The lawyers escorted Justin B. to a small windowless room. Everything there was made of wood, walls, ceiling and floor, hammered clumsily into place. The television was also made of wood. As B. looked around this wretched chamber, his pompadour wilted. One of the lawyers leaned over the desk where he sat and regarded him evenly. “Do you know Selena Gomez?” he asked. B. did not answer. The lawyer went on for some time, not even waiting for a response: “Do you know Selena Gomez? Do you know Selena Gomez?” B., who suffered from an anxious disposition, felt this was all quite impossible. Finally he raised a trembling hand and pleaded: “Don’t—don’t ask me. Please don’t ask… don’t ask me about her again.”
The lawyer paused, tugging on his neatly trimmed beard. “I am a trustee of this court,” he offered mildly, “and we all know you have recognized its authority.” B. sank into his chair, eyes closed, and gathered his floral Dries Van Noten jacket about him. “Indeed, to deny that would only confirm your provisionally established guilt. Now,” the lawyer continued, “do you remember being in Australia?” Shaking, B. stammered: “I-I don’t know if I’ve been to Australia. Have I been to Australia?” He flung his strangely buff form across the desk in a heap, growing more and more agitated. He could not recall visiting the nation at issue, but he felt that he had long dwelt in an abstracted, metaphysical Australia, a dreamtime, as it were. B. lifted up a finger with abject regret and asked: “What kind of question is that?”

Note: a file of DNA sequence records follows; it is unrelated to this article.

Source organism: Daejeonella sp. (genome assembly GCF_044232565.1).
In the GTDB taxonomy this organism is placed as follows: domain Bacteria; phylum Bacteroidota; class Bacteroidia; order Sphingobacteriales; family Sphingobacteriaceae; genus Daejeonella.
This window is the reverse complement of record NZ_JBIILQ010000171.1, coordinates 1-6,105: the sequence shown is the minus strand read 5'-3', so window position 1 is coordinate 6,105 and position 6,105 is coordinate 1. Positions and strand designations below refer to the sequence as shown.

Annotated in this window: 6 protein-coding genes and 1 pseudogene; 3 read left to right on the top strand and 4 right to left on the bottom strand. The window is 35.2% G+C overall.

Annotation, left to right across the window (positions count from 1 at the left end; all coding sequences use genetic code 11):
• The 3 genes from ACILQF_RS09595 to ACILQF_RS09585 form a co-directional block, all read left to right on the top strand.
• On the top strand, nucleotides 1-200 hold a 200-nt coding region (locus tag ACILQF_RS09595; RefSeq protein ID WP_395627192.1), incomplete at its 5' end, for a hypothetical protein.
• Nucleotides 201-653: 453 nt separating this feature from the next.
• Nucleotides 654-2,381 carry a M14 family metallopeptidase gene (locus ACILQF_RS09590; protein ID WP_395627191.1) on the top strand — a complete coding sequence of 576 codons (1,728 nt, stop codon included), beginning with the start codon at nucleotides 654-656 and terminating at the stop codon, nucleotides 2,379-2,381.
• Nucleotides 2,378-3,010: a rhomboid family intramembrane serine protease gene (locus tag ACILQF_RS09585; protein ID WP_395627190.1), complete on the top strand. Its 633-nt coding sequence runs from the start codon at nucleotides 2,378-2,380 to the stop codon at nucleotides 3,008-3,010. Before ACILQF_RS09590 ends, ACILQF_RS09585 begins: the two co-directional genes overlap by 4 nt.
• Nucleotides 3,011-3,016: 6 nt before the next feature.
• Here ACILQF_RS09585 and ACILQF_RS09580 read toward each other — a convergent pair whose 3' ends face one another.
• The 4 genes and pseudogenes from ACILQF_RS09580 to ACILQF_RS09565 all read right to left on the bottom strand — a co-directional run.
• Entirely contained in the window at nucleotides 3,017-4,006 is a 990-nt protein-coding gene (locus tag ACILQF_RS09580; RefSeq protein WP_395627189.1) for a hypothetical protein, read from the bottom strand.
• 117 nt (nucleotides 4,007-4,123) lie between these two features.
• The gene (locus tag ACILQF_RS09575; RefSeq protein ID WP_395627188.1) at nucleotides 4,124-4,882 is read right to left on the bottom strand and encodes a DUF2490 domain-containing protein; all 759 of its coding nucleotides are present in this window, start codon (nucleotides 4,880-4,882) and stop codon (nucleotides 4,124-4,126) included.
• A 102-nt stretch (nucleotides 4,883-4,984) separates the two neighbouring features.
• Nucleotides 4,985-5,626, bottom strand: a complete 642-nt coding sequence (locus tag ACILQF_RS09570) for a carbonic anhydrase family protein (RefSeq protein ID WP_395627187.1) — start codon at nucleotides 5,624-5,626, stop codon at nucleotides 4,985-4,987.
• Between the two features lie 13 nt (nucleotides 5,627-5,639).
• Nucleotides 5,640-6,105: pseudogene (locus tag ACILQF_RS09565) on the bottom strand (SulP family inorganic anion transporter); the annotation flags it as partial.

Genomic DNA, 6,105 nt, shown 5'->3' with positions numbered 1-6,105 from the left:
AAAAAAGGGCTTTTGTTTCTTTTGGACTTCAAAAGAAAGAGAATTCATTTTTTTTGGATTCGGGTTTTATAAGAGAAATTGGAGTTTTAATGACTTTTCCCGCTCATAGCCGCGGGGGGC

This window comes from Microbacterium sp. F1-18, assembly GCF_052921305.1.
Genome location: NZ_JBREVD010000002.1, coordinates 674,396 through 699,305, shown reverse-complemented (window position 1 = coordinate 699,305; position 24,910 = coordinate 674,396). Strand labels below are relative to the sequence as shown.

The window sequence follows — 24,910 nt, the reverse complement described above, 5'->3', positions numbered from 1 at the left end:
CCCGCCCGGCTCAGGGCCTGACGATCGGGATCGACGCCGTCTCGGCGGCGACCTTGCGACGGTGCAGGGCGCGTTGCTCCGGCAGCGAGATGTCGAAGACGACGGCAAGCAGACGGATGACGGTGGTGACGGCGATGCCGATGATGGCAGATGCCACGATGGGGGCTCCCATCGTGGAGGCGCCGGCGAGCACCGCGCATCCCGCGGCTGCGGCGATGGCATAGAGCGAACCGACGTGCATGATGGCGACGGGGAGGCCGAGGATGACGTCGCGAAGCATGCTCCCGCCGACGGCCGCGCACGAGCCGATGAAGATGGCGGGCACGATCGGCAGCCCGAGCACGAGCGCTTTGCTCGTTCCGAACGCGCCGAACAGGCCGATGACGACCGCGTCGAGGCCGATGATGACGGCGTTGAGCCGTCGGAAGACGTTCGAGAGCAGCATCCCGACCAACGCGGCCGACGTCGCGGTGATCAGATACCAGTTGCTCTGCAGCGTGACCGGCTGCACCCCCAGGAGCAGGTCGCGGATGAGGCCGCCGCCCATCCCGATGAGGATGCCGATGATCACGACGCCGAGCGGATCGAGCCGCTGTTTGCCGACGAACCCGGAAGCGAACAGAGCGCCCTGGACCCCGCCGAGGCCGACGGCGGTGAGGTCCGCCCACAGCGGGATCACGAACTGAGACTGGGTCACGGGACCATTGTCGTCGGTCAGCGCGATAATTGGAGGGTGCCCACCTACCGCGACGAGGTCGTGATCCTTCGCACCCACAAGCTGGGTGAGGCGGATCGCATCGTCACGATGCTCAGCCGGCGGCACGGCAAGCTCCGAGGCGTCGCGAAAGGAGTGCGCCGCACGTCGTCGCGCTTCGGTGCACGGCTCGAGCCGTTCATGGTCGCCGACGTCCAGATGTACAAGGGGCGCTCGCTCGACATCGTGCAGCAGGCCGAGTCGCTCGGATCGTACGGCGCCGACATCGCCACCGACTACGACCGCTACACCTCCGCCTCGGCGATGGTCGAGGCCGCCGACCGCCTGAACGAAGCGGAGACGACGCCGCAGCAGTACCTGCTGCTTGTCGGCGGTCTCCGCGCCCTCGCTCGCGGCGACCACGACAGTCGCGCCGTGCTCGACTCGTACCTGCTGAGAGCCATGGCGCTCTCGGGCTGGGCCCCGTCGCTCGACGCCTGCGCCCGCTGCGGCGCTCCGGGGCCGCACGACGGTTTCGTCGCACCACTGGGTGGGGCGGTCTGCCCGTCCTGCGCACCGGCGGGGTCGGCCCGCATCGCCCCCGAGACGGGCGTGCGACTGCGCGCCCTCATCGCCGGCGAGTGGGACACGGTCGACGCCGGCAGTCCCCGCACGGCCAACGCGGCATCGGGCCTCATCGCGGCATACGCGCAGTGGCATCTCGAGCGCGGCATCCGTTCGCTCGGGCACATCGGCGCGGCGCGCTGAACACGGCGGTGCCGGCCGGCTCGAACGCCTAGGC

It wasn’t that bad. Depending on which uniform
Banged at the door I’d say we’d always lived here
Or—who’s asking? There was no shortage
Of federalist visions; we had flexible identities.
In the cities the rent was cheap. Someone’s trash
Usually ended up at my house: I’d take bookshelves;
Then there was that old couch. Burckhardt wrote
Of our unprecedented variety of life. Masses rejoiced
In the profusion of the masses—my bread and butter.... Read more
In The News: A User’s Manual, Alain de Botton argues that more sensitive portrayals of criminals would lead to greater empathy. But news media doesn’t completely refrain from humanizing criminals—it just depends on their skin colour.